Review: Nerve – Literate Smut by Genevieve Field and Rufus Griscom

Until I’ve read this slim edition of Nerve: Literate Smut, I’d been very wary of people who spew nonsensical slogans like “the brain is the sexiest organ.” As far as I know, the brain is mushy and white with a lot of corrugations in it, and it’s best kept out of sight inside the skull. I’d have said it’s pretty obvious, just watching people walk down the street, that there are three to five body parts clearly much sexier than the brain, and possibly a lot more. But Literate Smut has given me pause. Writers ranging from Norman Mailer to Joycelyn Elders to William Vollman explore just how much of our sex lives goes on between our ears, and they demonstrate that it’s quite a substantial amount.

Some of the essays here border on the literate and scholarly, with intelligent, titillating prose — which is sexy — just like the title claims. The short stories, however, are a garbled mess — incredibly shallow and non-erotic.  The best thing about them, though, is that you don’t feel like you need a shower after you read them. More than anything, you feel snotty.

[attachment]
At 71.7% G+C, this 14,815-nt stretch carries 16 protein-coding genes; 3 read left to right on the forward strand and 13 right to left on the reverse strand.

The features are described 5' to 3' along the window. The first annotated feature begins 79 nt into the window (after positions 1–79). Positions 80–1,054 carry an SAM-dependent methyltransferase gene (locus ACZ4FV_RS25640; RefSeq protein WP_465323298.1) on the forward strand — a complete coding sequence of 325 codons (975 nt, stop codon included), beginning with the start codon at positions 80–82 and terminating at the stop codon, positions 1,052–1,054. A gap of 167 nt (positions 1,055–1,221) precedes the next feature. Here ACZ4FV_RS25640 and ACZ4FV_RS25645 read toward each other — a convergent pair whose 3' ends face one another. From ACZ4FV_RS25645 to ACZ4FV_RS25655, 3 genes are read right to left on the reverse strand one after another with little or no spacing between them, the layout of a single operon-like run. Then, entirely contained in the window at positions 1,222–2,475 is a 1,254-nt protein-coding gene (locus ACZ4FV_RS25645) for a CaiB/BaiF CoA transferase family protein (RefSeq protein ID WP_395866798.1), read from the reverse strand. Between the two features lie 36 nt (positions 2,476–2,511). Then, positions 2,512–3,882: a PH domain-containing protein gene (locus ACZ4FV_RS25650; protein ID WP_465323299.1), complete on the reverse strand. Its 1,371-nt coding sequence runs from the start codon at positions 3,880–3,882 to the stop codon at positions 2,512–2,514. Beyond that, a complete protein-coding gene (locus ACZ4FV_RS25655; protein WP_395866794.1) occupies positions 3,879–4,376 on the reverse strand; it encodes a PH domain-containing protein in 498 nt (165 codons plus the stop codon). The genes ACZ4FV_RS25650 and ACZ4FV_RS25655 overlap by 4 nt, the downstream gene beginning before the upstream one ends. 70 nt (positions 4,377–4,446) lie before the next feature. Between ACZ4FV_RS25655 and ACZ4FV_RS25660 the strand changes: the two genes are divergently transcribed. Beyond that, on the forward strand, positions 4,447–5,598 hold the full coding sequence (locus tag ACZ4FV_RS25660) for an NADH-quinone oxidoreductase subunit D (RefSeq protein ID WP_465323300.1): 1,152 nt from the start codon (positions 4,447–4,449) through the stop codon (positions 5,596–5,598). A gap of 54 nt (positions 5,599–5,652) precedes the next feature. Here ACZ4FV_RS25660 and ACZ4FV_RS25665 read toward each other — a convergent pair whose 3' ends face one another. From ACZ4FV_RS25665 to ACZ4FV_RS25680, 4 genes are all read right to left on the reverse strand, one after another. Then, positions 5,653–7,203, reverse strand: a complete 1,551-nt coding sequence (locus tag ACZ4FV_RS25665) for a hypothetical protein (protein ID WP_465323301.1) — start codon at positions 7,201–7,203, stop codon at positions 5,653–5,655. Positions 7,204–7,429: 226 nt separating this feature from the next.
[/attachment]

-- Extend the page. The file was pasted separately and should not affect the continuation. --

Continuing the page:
This book is correctly subtitled; as far as the essays are concerned, the writing is certainly literate, and, given that it has a sufficient sexual content to offend those with low levels of prurience tolerance, I suppose it must be acknowledged to be smut. Still, for all of that, it failed in it’s implied mission, if not its stated one; I expected (and wanted) this book to be a collection of well-written erotica, unlike most porn, which is written by and for the barely-literate. And while a few of the entries accomplished this, most failed miserably at the task of being erotic. Some were interesting, even thought-provoking. But very few were sexy. I expected better; I expected interesting, thought-provoking, AND sexy. I guess I just expected too much.

Nevertheless this book is full of real sex. It offers provocative-enough insights and observations that are well articulated yet not abstracted from the sweaty, visceral sensuality of what really goes on in most people’s minds and bedrooms.

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